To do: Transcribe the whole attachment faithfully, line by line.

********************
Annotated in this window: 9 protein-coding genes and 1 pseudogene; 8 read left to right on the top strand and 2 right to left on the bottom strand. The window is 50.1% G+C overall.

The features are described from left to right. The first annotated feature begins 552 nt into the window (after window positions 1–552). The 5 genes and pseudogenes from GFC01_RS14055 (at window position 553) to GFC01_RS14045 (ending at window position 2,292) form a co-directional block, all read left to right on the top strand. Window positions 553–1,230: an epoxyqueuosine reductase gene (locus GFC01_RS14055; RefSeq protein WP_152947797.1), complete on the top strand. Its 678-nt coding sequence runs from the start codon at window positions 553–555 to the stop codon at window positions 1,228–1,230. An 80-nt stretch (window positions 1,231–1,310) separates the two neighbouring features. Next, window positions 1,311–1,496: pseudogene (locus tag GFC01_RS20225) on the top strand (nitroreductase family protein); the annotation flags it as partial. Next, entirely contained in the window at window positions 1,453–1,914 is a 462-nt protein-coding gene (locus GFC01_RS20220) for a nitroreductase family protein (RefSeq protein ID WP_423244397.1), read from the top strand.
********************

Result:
Annotated in this window: 9 protein-coding genes and 1 pseudogene; 8 read left to right on the top strand and 2 right to left on the bottom strand. The window is 50.1% G+C overall.

The features are described from left to right. The first annotated feature begins 552 nt into the window (after window positions 1–552). The 5 genes and pseudogenes from GFC01_RS14055 (at window position 553) to GFC01_RS14045 (ending at window position 2,292) form a co-directional block, all read left to right on the top strand. Window positions 553–1,230: an epoxyqueuosine reductase gene (locus GFC01_RS14055; RefSeq protein WP_152947797.1), complete on the top strand. Its 678-nt coding sequence runs from the start codon at window positions 553–555 to the stop codon at window positions 1,228–1,230. An 80-nt stretch (window positions 1,231–1,310) separates the two neighbouring features. Next, window positions 1,311–1,496: pseudogene (locus tag GFC01_RS20225) on the top strand (nitroreductase family protein); the annotation flags it as partial. Next, entirely contained in the window at window positions 1,453–1,914 is a 462-nt protein-coding gene (locus GFC01_RS20220) for a nitroreductase family protein (RefSeq protein ID WP_423244397.1), read from the top strand.